- Regulatory; professional discipline; healthcare litigation
- 020 7484 7519
Sharon trained to become a lawyer in Ireland. Upon qualification in 2008, she practised in Ireland for a number of years before moving to the UK and joining Hempsons in 2012. She became a partner in the London Regulatory & Crime team in 2015.
Sharon’s specialist area of practice is healthcare regulation and, over the years, she has represented healthcare professionals facing proceedings before the GDC, GMC/MPTS, GOC, local NHS England and other regulatory bodies, including the CQC. In recent years, many of her cases have involved defending allegations of inappropriate sexual conduct, dishonesty and fraud before the regulators, where the stakes are high and cases hard fought. She has experience in successfully appealing a (reported) substantive fitness to practise decision to the Administrative Court and issuing and defending judicial review proceedings. Her practice also extends to assisting those seeking first time registration, specialist list registration (and appeals), restoration and voluntary removal.
From 2017- 2018 Sharon acted as joint Legal Chair of the Assessment & Consideration Group of Practitioner Performance Advice (known at the time as the National Clinical Advice Service (NCAS)). She is a member of ARDL and DLEF.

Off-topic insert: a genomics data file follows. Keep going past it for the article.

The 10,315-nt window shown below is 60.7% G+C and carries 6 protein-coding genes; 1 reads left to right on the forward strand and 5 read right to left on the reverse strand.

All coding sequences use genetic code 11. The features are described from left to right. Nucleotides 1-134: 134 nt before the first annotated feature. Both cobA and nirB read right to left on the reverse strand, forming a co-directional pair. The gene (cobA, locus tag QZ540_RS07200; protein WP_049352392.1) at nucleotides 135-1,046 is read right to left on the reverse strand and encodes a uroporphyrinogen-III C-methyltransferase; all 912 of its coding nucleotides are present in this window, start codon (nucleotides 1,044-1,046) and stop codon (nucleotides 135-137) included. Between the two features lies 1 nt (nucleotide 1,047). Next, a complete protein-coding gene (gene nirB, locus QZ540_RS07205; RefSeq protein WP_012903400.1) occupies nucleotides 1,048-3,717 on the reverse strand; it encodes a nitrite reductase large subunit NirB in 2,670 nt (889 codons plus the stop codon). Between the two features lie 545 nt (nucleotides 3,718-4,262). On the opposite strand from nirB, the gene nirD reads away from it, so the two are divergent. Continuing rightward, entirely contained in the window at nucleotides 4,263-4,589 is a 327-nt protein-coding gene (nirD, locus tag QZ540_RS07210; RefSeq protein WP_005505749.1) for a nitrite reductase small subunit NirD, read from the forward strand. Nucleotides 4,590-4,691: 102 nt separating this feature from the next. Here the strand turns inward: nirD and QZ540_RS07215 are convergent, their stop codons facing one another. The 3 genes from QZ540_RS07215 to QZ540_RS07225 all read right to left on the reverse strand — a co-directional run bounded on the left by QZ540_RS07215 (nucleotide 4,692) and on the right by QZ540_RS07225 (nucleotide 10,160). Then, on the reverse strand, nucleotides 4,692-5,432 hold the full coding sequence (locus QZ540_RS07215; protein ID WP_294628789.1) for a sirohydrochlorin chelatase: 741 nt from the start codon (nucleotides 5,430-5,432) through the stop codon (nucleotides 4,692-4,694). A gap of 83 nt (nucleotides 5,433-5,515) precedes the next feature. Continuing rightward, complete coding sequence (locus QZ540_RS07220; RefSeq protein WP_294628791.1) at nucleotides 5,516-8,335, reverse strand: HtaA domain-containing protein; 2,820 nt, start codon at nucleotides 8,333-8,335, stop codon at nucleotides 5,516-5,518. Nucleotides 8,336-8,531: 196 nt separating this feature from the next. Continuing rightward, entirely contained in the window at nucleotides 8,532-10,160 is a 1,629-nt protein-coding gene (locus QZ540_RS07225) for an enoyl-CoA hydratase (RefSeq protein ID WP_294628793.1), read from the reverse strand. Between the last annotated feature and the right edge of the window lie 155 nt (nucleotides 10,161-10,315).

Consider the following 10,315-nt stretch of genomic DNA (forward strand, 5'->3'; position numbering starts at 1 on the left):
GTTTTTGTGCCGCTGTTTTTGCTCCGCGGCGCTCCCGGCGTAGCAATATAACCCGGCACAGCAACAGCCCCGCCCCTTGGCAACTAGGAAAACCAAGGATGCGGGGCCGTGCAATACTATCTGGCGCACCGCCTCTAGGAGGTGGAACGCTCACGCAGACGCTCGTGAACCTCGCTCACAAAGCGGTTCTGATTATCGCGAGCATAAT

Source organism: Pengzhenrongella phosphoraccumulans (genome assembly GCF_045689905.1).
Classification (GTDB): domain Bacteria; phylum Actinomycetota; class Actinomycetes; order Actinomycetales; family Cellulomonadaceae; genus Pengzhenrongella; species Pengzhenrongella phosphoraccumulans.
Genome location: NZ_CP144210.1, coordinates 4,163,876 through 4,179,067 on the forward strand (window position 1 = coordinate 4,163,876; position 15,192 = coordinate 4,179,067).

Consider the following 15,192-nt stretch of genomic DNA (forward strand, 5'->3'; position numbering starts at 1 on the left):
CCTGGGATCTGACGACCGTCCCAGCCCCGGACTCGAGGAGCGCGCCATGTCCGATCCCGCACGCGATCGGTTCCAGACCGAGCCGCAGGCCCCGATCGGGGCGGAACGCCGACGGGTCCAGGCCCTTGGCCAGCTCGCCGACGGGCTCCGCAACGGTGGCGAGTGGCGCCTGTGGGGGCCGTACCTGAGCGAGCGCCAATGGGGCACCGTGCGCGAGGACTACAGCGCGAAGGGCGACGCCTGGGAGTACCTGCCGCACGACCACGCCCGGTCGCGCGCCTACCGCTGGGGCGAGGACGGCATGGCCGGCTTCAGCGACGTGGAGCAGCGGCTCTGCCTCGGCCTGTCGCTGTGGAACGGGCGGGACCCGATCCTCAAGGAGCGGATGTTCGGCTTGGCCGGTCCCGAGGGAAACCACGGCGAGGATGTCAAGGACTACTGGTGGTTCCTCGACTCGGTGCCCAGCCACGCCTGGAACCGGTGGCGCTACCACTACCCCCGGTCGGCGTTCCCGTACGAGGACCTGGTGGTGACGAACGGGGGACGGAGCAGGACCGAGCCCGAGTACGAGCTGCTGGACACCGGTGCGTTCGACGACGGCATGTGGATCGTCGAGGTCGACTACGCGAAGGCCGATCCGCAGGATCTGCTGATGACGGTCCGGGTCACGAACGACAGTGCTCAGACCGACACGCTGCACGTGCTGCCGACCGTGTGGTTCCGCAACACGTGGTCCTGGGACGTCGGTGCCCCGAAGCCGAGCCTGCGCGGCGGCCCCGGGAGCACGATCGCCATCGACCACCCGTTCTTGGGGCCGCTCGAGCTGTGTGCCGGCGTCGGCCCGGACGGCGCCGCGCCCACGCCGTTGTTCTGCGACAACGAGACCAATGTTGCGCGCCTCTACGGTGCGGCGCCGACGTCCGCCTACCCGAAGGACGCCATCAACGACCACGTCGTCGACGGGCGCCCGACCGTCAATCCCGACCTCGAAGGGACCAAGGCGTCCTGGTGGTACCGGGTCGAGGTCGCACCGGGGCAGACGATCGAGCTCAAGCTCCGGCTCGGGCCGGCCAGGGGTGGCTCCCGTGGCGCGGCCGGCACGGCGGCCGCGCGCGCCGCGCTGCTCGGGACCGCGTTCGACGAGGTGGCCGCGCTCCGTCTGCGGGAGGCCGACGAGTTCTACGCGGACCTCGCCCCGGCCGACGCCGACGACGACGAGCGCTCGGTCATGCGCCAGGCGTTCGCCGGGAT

Any dentist with full GDC registration can apply to join one or more of the GDC’s 13 Specialist Lists, which would enable them to use the title “Specialist” in their chosen discipline.
The regulatory process for recognition of dental qualifications obtained outside of the UK has always proven somewhat challenging.
The judgment of Mrs Justice Knowles last week illustrates potential difficulties dentists may face if a patient lacks capacity.
Hempsons' Regulatory and Crime Team have put together a comprehensive summary of the guidance provided by the General Optical Council in response to the COVID-19 pandemic.
Dentists across the UK will be all too familiar with the Data Protection Act 1998 (DPA) but possibly not yet accustomed to the EU’s General Data Protection Regulation (GDPR) which will apply from 25 May 2018. Notwithstanding Brexit, the UK government has indicated that it will implement the new regime.